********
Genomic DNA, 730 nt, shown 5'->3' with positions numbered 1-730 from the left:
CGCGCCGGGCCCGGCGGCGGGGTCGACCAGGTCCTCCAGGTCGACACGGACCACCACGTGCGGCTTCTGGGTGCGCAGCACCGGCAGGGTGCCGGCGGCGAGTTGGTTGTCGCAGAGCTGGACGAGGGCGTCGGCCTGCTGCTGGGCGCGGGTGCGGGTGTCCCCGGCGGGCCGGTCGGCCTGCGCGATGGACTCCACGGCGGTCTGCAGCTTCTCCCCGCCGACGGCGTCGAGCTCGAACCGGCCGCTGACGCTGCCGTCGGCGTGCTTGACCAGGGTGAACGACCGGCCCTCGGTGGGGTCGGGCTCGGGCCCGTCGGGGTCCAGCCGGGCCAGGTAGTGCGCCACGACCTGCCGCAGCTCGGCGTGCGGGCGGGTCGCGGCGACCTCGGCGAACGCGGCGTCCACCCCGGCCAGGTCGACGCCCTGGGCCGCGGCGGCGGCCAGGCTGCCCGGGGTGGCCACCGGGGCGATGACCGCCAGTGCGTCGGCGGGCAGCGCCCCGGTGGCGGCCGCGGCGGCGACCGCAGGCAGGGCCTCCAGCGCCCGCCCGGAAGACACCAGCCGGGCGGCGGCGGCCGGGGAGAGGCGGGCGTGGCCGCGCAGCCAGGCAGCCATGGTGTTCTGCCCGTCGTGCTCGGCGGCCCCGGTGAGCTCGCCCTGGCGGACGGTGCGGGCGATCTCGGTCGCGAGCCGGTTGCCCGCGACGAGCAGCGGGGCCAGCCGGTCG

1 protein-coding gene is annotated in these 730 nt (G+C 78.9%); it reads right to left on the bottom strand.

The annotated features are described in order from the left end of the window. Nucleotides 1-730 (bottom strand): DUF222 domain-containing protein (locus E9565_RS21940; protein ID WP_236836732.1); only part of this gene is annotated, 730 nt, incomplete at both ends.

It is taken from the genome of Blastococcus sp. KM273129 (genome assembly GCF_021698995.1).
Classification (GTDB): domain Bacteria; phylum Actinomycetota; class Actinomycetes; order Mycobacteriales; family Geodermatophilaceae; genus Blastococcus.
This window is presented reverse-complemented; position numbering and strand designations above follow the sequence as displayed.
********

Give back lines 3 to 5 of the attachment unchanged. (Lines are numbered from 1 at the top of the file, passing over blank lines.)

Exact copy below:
1 protein-coding gene is annotated in these 730 nt (G+C 78.9%); it reads right to left on the bottom strand.

The annotated features are described in order from the left end of the window. Nucleotides 1-730 (bottom strand): DUF222 domain-containing protein (locus E9565_RS21940; protein ID WP_236836732.1); only part of this gene is annotated, 730 nt, incomplete at both ends.

It is taken from the genome of Blastococcus sp. KM273129 (genome assembly GCF_021698995.1).